“Danford [v. Dupree], 272 Ala. [517,] 520, 132 So.2d [734,] 735–36 [ (1961) ]. As this court has further explained:
“ ‘[P]rocedural due process contemplates the basic requirements of a fair proceeding including an impartial hearing before a legally constituted court; an opportunity to present evidence and arguments; information regarding the claims of the opposing party; a reasonable opportunity to controvert the opposition's claims; and representation by counsel if it is desired.’
“Crews v. Houston Cnty. Dep't of Pensions & Sec., 358 So.2d 451, 455 (Ala.Civ.App.1978) (emphasis added).”
83 So.3d at 571.
The father cites M.G. v. J.T., 90 So.3d 762 (Ala.Civ.App.2012), in which, in a dependency action, the mother was not served with process and a copy of the dependency petition and was not afforded an opportunity to be heard on the dependency petition. In that case, this court held that the judgment was void because it was entered in a manner that was inconsistent with due process. M.G. v.. J.T., 90 So.3d at 766.
In this case, the parties clearly had appropriate notice of the claims the other asserted. However, the trial court scheduled the hearing to occur less than one month after the custody-modification action was filed, and, at the time the trial court entered its judgment, the action had been pending for only two months. The order that scheduled the February 2, 2012, hearing was entered the day after the modification complaint was filed. That order gave no indication that the trial court intended that that hearing would be a final hearing on the merits. The court reporter's notations on the transcript for the February 2, 2012, hearing indicate that that hearing was a hearing on the mother's motion for pendente lite custody.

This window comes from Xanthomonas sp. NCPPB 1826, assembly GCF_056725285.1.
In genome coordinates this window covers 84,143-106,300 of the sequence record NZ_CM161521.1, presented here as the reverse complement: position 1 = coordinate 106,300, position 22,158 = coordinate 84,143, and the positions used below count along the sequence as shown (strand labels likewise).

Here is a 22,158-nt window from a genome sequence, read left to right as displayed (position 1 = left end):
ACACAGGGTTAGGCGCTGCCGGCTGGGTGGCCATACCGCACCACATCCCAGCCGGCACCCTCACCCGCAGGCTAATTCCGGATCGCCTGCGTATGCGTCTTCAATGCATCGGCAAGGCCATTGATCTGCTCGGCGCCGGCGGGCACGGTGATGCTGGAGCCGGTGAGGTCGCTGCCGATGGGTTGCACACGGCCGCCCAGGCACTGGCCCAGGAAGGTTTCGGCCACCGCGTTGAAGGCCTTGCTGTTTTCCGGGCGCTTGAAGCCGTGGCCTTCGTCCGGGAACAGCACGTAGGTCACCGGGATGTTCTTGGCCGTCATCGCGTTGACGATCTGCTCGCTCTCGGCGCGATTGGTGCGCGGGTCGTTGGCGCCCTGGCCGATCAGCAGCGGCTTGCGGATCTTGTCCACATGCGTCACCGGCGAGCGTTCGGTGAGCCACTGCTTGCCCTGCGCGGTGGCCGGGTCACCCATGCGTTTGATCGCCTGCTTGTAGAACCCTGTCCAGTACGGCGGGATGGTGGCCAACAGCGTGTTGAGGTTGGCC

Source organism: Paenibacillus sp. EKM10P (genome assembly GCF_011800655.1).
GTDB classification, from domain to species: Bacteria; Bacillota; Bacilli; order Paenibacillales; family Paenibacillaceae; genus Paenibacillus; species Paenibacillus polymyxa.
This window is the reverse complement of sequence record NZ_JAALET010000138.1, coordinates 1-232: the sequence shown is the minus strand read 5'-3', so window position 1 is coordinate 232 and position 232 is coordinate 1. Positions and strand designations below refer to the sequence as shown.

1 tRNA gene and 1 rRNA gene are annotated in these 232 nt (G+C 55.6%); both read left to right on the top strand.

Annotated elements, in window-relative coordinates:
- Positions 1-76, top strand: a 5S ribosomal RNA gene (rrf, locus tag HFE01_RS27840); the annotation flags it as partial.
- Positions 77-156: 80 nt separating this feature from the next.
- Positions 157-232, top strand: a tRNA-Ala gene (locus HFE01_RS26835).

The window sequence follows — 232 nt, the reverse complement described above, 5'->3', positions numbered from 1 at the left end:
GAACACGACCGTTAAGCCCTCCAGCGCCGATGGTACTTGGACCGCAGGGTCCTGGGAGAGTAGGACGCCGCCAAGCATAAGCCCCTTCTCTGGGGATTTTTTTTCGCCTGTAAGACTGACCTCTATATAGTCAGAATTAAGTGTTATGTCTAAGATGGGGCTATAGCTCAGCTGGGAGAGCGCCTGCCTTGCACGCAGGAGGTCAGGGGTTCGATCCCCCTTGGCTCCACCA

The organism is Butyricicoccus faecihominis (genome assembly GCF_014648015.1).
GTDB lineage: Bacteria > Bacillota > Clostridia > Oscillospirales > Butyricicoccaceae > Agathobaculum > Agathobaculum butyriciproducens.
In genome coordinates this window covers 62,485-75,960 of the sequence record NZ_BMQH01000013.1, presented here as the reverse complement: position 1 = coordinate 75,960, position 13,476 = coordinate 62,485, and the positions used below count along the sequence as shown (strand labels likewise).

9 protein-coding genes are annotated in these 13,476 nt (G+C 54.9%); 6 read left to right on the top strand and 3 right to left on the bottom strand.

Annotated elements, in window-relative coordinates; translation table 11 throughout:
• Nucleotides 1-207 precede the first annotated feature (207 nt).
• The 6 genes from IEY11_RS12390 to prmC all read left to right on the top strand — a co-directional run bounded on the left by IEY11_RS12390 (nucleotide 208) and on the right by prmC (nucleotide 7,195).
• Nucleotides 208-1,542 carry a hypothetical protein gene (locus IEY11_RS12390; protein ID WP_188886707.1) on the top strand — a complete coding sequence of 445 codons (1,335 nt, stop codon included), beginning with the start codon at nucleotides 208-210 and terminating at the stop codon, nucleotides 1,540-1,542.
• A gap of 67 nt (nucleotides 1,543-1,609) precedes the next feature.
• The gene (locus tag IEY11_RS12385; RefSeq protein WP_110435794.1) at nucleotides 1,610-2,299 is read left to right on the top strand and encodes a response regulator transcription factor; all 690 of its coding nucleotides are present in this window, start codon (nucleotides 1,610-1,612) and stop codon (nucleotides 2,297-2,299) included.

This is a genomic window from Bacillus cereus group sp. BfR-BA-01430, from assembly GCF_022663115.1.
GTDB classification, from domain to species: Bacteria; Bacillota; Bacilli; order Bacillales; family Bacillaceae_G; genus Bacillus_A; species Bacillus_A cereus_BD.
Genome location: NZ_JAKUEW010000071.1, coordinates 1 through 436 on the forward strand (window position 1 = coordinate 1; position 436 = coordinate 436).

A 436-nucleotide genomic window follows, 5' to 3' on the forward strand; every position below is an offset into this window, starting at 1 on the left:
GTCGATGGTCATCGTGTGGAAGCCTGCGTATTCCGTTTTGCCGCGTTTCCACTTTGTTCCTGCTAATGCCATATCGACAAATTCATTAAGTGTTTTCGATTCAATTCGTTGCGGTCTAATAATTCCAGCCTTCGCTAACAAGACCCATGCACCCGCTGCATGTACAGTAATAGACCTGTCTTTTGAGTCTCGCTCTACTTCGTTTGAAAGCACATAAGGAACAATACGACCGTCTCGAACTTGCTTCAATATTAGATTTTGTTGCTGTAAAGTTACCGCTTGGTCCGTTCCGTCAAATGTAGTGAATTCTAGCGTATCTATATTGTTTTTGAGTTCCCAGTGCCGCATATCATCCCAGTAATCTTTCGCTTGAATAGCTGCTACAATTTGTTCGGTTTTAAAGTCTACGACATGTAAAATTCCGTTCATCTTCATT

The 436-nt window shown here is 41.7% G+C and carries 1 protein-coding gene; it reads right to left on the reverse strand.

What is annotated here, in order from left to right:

The record indicates that the trial court intended that the hearing merely be a hearing on the mother's motion for pendente lite custody. Specifically, at the close of the ore tenus hearing, the trial court repeatedly stated that it would enter a pendente lite order and that it would enter a permanent order or judgment after a later hearing. For example, the trial court stated:
“I can tell you what I am going to do, I am going to do it pendente lite. And I am going to do it permanent at the hearing, if you have got anymore to present. But I am going to give you joint physical custody. You are going to go back to this shared relationship you had before.”
The trial court then stated that it would enter an order awarding the parties alternating weekly physical custody and that the parties could confer about scheduling a future hearing as to “permanent” custody. At the conclusion of the hearing, the trial court also advised the parties not to discuss the pending litigation with the child. It is clear that the parties and the trial court recognized that the February 2, 2012, hearing was a hearing on the mother's motion for pendente lite custody and that, at the time of that hearing, the trial court had intended to enter a pendente lite order. However, the trial court entered its March 5, 2012, ruling as a final judgment on the merits.
This case does not involve the lack of due process at issue in M.G. v. J.T., supra, so as to render the judgment void for want of due process; the parties to this action were served with notice of the claims involved. However, there was no indication in the record that the trial court intended to consider the parties' claims seeking a final custody determination at the February 2, 2012, hearing. Accordingly, we conclude that the trial court erred to reversal in entering a judgment on the merits without affording the parties an opportunity to fully litigate the action on the merits. We reverse the trial court's judgment and remand the cause for further proceedings consistent with this opinion.
REVERSED AND REMANDED.
THOMPSON, Presiding Judge.
PITTMAN, BRYAN, THOMAS, and MOORE, JJ., concur.